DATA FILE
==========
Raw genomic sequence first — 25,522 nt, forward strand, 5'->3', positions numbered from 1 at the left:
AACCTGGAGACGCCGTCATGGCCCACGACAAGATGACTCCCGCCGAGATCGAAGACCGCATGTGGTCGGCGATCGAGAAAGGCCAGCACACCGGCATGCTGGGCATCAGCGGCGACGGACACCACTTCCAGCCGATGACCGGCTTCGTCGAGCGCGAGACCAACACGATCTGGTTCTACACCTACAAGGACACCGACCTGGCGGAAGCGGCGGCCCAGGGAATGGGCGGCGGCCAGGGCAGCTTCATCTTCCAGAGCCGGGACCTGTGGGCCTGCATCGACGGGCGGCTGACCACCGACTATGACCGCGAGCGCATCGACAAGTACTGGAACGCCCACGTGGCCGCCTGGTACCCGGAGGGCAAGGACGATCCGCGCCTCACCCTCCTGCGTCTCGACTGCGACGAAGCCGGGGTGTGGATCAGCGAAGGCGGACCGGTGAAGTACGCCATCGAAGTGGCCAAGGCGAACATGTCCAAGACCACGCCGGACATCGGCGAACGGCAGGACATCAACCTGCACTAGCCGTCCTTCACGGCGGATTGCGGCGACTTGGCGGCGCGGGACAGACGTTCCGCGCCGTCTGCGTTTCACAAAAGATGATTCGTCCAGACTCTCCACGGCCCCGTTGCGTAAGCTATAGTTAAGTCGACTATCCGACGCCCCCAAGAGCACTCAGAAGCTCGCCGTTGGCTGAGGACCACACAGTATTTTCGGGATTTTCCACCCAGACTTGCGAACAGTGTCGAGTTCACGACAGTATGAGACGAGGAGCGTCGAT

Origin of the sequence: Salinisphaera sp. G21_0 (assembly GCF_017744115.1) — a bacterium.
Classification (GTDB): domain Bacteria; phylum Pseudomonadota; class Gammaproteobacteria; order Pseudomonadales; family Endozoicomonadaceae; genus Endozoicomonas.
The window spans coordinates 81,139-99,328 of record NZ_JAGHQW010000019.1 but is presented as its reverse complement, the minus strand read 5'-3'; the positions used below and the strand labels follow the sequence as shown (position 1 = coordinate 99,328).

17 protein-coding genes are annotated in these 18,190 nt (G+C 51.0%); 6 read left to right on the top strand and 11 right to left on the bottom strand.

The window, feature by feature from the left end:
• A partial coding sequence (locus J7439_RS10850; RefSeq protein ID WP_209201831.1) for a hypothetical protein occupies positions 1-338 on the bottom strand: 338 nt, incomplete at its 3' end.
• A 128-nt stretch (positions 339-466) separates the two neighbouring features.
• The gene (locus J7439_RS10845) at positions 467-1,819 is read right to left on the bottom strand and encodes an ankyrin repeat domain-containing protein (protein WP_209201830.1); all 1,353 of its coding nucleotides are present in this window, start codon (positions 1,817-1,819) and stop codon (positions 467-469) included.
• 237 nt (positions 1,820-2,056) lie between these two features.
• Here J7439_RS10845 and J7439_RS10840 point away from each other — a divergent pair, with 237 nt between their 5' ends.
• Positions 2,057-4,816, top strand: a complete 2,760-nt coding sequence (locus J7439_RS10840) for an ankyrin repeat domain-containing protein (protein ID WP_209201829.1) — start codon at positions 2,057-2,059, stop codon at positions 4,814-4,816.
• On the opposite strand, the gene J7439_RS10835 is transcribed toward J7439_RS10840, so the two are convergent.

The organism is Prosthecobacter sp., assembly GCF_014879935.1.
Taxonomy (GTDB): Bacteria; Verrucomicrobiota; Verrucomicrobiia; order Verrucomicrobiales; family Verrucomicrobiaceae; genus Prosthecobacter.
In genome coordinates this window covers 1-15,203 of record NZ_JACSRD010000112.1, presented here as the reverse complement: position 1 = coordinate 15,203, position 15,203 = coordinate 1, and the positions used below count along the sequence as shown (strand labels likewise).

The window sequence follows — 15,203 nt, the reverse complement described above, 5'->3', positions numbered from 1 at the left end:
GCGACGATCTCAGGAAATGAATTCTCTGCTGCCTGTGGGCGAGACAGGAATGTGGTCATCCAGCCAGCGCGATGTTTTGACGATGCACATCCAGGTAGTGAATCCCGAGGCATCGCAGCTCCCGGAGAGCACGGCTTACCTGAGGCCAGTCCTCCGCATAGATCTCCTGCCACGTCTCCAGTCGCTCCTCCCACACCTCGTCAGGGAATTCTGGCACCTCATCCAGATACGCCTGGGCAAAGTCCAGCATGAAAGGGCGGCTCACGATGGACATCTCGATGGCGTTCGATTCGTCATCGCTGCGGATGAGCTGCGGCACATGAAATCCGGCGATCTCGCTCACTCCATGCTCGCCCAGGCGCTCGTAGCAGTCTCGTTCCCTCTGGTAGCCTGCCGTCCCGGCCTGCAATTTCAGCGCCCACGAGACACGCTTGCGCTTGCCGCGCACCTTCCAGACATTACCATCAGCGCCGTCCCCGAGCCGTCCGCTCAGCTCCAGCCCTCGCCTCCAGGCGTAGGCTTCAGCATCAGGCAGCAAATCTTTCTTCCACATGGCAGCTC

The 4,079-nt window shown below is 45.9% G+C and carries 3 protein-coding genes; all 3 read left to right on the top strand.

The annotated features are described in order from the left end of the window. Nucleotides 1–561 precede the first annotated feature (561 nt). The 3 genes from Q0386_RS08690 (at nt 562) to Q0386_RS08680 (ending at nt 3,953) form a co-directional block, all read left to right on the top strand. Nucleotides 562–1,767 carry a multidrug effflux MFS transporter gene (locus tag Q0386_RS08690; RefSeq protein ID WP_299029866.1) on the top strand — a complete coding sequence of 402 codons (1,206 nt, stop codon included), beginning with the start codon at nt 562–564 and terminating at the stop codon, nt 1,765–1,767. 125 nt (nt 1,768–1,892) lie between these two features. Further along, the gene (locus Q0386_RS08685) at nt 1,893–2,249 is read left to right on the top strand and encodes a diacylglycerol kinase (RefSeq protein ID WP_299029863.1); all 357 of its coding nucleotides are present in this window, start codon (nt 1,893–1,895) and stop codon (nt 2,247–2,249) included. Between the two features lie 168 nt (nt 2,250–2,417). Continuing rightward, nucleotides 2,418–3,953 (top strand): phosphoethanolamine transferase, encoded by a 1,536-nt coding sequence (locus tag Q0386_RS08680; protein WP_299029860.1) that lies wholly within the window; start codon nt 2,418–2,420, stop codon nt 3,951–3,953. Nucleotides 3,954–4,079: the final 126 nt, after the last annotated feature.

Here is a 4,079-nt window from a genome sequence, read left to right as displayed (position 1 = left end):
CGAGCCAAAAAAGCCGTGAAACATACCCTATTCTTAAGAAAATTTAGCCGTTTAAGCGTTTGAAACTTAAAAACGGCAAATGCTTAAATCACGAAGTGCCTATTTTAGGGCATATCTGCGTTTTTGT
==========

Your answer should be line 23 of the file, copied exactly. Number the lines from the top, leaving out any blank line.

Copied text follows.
CGAGCCAAAAAAGCCGTGAAACATACCCTATTCTTAAGAAAATTTAGCCGTTTAAGCGTTTGAAACTTAAAAACGGCAAATGCTTAAATCACGAAGTGCCTATTTTAGGGCATATCTGCGTTTTTGT